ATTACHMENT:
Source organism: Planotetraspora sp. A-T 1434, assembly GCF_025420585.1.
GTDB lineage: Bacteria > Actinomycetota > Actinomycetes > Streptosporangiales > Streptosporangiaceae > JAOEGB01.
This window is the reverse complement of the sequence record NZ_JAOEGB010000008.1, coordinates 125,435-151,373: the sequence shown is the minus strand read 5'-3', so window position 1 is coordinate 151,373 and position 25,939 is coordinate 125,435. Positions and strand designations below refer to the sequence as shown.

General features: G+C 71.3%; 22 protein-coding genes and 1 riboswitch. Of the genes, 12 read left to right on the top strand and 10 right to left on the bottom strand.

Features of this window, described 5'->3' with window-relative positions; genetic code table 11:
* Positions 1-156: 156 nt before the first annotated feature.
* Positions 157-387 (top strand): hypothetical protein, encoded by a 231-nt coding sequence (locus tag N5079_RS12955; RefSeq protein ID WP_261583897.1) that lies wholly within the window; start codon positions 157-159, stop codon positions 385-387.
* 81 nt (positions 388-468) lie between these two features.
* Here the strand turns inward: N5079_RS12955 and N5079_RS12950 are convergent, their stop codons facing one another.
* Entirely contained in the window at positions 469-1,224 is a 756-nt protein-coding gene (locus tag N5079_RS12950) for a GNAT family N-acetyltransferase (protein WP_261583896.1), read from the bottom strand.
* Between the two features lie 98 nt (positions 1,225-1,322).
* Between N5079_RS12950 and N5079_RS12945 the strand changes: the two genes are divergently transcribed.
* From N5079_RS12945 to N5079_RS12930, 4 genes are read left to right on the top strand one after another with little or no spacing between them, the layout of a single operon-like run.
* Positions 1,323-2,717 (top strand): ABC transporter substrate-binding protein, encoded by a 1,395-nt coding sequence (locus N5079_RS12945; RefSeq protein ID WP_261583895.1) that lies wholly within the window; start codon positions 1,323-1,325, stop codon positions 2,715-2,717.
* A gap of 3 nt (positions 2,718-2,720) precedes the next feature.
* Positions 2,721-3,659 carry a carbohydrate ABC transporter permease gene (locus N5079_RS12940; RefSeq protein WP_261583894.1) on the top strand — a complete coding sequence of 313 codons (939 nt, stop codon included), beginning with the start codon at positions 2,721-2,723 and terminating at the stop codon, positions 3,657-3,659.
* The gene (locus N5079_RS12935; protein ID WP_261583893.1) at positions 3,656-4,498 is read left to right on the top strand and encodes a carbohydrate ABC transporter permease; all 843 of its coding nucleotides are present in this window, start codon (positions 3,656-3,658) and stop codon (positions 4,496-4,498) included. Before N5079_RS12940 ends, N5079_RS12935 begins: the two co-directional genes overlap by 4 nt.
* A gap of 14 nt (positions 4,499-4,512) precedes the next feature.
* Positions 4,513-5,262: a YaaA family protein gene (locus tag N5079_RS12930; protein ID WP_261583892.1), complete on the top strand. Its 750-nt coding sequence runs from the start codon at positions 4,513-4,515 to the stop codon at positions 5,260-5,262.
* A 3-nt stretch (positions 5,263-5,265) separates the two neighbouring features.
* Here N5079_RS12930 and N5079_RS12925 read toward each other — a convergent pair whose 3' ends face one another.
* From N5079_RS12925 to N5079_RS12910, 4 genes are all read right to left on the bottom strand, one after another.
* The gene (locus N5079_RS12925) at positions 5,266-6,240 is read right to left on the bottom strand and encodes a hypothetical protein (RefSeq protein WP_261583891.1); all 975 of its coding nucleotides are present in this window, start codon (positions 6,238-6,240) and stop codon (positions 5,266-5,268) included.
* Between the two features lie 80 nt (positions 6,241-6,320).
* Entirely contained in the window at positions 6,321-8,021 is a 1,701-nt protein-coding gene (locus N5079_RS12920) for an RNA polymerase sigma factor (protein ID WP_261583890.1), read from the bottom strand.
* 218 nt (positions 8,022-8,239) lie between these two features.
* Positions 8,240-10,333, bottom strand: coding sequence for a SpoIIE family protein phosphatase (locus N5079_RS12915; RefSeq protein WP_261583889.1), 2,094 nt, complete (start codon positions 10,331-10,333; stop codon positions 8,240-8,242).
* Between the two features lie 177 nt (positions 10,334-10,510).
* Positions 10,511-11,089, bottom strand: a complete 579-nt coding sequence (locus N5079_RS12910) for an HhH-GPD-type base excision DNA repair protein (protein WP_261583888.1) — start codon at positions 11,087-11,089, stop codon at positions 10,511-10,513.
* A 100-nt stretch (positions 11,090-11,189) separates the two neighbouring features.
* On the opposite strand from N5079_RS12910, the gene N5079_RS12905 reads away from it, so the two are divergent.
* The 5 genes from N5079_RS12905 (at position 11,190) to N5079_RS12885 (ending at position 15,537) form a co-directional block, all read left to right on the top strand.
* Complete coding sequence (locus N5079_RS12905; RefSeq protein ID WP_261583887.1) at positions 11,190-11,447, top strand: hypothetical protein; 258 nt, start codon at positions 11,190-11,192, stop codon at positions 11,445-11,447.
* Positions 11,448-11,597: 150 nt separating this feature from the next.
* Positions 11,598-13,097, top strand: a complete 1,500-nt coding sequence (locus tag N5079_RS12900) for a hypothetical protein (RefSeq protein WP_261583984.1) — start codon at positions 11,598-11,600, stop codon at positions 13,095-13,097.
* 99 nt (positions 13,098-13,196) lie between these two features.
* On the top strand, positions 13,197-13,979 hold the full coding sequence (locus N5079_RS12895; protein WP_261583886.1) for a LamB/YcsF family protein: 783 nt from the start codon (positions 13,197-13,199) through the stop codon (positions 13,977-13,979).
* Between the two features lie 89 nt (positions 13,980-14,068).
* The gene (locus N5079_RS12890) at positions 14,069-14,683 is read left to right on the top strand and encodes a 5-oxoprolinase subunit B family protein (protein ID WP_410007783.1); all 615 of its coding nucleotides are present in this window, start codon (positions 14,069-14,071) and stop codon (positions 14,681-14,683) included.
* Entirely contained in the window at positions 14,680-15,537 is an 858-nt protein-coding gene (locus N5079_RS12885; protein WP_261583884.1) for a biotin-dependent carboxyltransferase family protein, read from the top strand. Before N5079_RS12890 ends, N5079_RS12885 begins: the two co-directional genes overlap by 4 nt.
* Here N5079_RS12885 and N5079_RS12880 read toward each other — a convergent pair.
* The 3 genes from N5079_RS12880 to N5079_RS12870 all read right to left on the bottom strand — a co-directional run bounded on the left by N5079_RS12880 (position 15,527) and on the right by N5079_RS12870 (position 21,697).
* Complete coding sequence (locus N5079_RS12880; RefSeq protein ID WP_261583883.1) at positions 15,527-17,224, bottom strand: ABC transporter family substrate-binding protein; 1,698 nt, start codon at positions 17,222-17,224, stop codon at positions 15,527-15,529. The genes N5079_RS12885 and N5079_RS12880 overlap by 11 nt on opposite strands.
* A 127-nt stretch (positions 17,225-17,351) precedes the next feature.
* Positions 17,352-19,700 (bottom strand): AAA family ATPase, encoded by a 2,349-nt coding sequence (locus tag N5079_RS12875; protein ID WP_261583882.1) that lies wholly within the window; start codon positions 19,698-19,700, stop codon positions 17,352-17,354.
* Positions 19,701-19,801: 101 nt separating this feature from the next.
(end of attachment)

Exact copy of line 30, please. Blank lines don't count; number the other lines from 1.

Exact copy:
* A 100-nt stretch (positions 11,090-11,189) separates the two neighbouring features.